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Media Notes

They can spend millions on a canvas, but they can’t keep the urinals fixed; why is that?

The food in the café is good and has a nice setting, although they miss the basics, like where the heck is the salt shaker?

There are more iconic art works here, step for step, than any museum I have ever been in. Edward Hopper’s nighthawks, Grant Wood’s American Gothic, Georgia O'keeffe’s Cow’s Skull, many pieces by Chagall, including 3 of his large stained glass windows, Caillebotte’s Paris Street: Rainy Day, Seurat’s A Sunday on La Grande Jatte.

But what really makes it amazing are all the works that aren’t famous, but maybe should be, especially in the Asian collections and the European decorative arts; a drinking cup, a door, a cabinet, a trunk, a gaming case, these can all be things of almost mind boggling beauty and intricate design. Also, the collection of religious art, especially a piece done in tempera or oil on panels, are stunning. Much of it is from the Netherlands circa 1450's. Perhaps my favorite piece in the whole museum is the absolutely stunning; St. George Killing the Dragon by Bernat Martorell. Just amazing, and almost 3 dimensional due to some unusual painting techniques. There are many versions of the Adoration of the Magi, but the one here by Raffaello Botticini is one of the most amazing; how many animals can you find in this picture? This is real surrealism; the Battle of Zama is another amazing, though small, painting in this section. Hieronymus Bosch has nothing on A Witches' Sabbath by Cornelis Saftleven.

Why does MOMA exist? Hard to tell, because it offers nothing more than the clichéd version of what “modern” art was thought to be a generation ago, and not much has changed; not much in terms of the kind of art they display, in any event. This is the same tired stale vaguely left wing academic treatment of “art”. Theses on “contextualization” and violence and feminism, and the role of all “isms” in art and society, and blah, blah. It’s bad - not just because it's meaningless, empty, and shallow, but because it's so tired and dull.

Yet this point of view is, apparently, a secret. On a typical summer Saturday the place is packed, mostly with the same mix of international (read Japanese and European) travelers who always feel an obligation to go the most famous cultural institutions. So not only is there nothing important to see here, but you’ll typically be jostling with a lot of people to see that nothing. Also, paying $20, which would be fine, except for the above.

Of course, we exaggerate. With so many people cheek by jowl in a tight space there is always some decent people watching, because God knows you don’t really need to focus much attention on the art. And the garden on the first floor is beautiful, a great place to just sit and reflect.

And with this much art in any one place, there’s always something worth looking at, you just have to be very selective. Try the 5th floor. The permanent collection includes Van Gogh’s Starry Night; it's worth seeing the real version just because you’ve seen it reproduced so many times. Smaller than you might expect. But nice. We’re also very fond of a large Rousseau in the same room. The futuristic sculpture by Gambatesa is interesting. Even though they both carry on through on the same endlessly negative themes of most modern art, the work Collective Suicide (1936) by David Alfaro Siqueiros was visually interesting, as was Hide and Seek by Pavel Tchelitchew. It's interesting that in the history of man visual artists have never had more freedom to explore their own visions, and in a more supportive environment – people actually pay a lot of money for this stuff. Yet the artists view is much like the world view expressed by Woody Allen – everything ranges from horrible to miserable.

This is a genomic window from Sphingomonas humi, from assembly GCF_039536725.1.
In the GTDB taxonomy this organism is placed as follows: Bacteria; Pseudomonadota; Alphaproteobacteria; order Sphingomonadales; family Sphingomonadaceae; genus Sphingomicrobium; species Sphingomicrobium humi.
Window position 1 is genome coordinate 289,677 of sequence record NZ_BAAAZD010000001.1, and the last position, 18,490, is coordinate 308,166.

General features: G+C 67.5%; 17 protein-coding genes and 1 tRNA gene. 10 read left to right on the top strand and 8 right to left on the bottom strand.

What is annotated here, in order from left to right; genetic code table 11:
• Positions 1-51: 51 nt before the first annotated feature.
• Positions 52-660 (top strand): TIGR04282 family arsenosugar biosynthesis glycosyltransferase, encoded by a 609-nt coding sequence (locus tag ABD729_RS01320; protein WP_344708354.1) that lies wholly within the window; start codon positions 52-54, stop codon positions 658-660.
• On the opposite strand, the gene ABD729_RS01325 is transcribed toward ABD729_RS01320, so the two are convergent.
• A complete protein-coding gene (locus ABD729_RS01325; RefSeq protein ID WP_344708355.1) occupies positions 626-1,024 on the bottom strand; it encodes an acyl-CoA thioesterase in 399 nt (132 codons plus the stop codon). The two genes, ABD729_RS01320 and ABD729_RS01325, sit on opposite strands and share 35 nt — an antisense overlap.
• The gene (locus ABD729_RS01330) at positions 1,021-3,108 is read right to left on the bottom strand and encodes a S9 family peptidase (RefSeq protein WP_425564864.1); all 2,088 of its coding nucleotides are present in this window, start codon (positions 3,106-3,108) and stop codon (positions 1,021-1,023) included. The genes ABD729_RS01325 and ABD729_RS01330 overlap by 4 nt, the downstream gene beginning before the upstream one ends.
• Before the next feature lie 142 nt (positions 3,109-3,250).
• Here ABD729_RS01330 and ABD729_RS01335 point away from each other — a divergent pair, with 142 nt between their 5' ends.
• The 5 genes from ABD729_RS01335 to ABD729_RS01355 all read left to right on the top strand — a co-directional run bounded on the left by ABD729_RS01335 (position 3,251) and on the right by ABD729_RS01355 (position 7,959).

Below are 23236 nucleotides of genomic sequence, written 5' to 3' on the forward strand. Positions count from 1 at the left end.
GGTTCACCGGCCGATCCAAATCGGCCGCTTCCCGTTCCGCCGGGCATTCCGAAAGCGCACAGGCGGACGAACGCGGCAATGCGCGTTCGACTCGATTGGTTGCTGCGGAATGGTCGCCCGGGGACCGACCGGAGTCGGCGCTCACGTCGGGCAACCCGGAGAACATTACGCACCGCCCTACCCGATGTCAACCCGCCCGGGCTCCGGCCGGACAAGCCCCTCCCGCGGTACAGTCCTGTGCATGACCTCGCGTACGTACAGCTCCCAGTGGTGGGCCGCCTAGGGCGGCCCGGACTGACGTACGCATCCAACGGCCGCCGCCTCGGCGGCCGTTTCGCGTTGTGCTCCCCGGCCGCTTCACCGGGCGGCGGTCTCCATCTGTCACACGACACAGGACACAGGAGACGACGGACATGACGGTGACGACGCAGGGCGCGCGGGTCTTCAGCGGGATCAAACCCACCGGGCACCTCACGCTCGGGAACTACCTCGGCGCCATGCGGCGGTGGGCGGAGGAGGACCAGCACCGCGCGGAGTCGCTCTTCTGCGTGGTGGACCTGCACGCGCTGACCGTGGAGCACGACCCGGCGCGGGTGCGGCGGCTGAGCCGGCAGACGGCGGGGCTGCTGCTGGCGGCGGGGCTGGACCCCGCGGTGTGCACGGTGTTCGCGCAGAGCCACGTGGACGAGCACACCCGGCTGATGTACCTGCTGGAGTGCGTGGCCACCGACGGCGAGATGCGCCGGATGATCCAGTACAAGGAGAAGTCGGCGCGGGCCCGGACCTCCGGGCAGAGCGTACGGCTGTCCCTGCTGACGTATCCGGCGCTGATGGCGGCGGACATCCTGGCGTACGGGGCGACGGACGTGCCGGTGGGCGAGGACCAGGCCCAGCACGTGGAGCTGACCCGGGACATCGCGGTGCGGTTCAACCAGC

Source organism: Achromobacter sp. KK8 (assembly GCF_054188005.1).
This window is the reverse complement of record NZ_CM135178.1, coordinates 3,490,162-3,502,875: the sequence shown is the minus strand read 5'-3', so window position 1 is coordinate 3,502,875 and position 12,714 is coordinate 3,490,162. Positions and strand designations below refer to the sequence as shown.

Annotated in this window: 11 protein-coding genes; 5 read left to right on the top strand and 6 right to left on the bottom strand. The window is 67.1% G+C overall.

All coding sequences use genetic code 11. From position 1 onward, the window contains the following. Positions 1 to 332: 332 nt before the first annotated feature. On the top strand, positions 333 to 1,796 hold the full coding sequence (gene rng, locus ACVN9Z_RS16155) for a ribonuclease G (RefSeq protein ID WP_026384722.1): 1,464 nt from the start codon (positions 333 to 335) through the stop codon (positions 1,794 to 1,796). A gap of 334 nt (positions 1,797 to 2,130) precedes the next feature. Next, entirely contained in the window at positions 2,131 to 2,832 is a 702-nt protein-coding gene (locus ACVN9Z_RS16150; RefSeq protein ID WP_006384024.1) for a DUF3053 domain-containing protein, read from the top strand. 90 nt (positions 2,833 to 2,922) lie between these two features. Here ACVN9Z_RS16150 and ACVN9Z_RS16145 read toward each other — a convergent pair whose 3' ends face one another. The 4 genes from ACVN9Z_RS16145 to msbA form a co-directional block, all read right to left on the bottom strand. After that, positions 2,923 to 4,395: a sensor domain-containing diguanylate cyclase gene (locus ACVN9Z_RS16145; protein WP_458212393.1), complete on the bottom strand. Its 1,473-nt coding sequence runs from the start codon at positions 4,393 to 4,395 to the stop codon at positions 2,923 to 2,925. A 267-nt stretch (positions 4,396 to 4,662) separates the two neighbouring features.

But really,the most interesting thing to look at is the view from the 5th floor café overlooking the garden. Try to get a seat on the edge of the terrace, directly overlooking the garden. This is really a beautiful view. Which is a reminder that in New York, as in many other places, the most inspiring art is the architecture and built environment. And occasionally of course the women. So while architects and nature produce plenty of ugly things, at least they diverge from modern artists with the occasional work of wonder and beauty.













It used to be that the best writers, back in the day, were general interest journalists, people like Mike Sager, who is, incidentally, still a damn fine journalist and managed to make a living writing high quality free-lance pieces for magazines - not as an easy gig. But increasingly, the writers with real flair are people with specialized expertise: David Chang writing about food (see his columns in GQ), Dan Neil writing about cars for the Wall Street Journal (Rumble Seat column) or Scott Schuman blogging about fashion on the Sartorialist.

We get that, at the moment in media land, "gay is good". We have nothing against gays, so save your gay-bashing rants for someone else. And having all the female leads on the show having lesbian relationships was kinda sexy in some perverse and extremely unlikely way. But Captain Flint? Really? You get that this is a period drama and in this period of history sodomy was punished by death, right? But more to the point, this is a good drama. Don't push the point. Not everyone needs to be gay to keep things moving along. Okay?